In eighteenth-century Europe, musical salons—and the women who hosted and made music in them—played a crucial role in shaping their cultural environments. Musical salons served as a testing ground for new styles, genres, and aesthetic ideals, and they acted as a mediating force, bringing together professional musicians and their audiences of patrons, listeners, and performers. At a time when women’s access to education and their participation in public life was curtailed, the salon offered women an opportunity to attain an education and assert their ideals. The musical salon formed a space between the public and private spheres that allowed the salonnière to exercise cultural agency.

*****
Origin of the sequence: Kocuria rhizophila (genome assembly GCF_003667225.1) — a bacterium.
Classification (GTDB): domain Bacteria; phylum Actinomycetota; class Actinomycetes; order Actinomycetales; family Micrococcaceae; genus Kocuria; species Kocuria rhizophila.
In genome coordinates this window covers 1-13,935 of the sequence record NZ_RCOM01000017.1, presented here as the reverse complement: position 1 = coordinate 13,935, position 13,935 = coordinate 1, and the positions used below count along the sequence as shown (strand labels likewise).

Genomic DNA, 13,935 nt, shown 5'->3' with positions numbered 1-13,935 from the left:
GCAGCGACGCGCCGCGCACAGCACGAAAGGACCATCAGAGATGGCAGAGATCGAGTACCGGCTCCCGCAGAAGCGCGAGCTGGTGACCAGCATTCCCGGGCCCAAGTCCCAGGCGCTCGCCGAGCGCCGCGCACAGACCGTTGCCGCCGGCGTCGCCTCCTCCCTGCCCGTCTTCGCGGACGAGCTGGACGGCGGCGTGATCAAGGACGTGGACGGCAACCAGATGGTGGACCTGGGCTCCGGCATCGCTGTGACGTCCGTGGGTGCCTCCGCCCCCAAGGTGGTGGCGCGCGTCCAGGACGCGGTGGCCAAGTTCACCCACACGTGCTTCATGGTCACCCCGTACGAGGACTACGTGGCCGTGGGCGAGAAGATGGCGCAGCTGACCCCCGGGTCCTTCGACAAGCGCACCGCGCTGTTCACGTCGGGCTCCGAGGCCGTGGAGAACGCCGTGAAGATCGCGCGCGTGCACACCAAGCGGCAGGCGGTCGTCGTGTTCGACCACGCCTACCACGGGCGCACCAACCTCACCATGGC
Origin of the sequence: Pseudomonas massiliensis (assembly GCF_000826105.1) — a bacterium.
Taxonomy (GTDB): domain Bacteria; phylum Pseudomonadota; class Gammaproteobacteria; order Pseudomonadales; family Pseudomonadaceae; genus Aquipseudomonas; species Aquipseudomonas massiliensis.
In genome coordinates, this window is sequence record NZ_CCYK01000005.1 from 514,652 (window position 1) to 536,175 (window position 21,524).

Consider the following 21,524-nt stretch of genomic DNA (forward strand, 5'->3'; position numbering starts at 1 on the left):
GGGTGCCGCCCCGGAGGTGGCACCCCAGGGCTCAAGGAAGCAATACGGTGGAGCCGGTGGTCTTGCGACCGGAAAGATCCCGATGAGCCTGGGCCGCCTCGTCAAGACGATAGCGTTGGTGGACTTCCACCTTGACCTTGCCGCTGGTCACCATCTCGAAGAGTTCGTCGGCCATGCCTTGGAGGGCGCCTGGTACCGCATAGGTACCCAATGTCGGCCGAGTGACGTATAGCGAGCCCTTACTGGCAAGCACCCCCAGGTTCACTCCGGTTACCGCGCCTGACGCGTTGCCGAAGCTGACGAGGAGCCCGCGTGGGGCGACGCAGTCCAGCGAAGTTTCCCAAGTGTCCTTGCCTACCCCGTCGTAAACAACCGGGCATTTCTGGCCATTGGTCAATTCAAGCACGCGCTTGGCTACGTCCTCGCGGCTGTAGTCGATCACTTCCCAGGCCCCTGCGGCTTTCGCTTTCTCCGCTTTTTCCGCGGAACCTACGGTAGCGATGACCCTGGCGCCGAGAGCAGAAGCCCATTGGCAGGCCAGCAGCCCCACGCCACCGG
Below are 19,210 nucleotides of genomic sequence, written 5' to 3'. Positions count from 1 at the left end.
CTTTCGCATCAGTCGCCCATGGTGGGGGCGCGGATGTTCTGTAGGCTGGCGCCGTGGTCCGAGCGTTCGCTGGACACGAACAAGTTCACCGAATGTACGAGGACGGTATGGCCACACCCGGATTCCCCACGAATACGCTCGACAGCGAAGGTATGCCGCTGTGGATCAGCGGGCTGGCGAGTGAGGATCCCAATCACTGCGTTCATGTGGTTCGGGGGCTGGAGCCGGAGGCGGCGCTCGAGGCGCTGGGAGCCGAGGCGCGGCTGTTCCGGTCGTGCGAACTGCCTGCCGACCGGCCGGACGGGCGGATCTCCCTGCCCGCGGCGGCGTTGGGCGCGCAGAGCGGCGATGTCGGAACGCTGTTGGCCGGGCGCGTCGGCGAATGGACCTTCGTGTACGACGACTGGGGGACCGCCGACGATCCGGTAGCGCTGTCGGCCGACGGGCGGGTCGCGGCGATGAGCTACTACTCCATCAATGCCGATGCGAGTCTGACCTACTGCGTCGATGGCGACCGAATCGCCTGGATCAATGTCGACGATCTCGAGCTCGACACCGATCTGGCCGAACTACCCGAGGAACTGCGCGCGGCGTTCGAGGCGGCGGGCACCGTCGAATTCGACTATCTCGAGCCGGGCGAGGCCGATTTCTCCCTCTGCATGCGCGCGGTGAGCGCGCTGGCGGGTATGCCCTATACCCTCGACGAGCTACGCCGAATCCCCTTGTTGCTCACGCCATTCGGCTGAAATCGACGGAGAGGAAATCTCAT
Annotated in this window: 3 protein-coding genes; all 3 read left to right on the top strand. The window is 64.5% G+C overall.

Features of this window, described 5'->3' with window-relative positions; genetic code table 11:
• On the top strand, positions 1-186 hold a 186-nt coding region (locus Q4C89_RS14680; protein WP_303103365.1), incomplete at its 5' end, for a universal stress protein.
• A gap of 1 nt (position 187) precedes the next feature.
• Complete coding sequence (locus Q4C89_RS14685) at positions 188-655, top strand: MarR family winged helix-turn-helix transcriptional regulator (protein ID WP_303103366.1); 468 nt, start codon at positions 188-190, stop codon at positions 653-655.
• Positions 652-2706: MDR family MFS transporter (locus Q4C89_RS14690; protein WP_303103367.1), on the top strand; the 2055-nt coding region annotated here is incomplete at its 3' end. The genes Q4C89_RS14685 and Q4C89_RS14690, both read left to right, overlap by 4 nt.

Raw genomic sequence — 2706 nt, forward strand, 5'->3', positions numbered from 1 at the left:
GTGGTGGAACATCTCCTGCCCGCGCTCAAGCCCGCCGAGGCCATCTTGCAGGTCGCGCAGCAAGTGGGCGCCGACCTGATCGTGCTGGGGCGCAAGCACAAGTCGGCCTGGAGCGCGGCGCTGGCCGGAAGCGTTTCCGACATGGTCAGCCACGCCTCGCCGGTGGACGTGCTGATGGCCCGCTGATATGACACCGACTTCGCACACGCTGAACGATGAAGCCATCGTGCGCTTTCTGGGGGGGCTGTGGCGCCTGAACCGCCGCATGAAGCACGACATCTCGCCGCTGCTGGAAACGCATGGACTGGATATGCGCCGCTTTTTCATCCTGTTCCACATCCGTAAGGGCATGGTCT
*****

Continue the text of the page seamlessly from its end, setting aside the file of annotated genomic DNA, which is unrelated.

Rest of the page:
The program “Salonnières at the Keyboard” explores works associated with five musical salonnières with diverse agendas and approaches, including some compositions by these women and others that they commissioned or are known to have played.
Works by Marie-Emanuelle Bayon, Marianna Martines, Wilhelm Friedemann Bach (representing the salon of Sara Levy), Anne-Louise Boyvin d’Hardancourt Brillon de Jouy, and Thomas Arne (representing the salon of Ann Ford).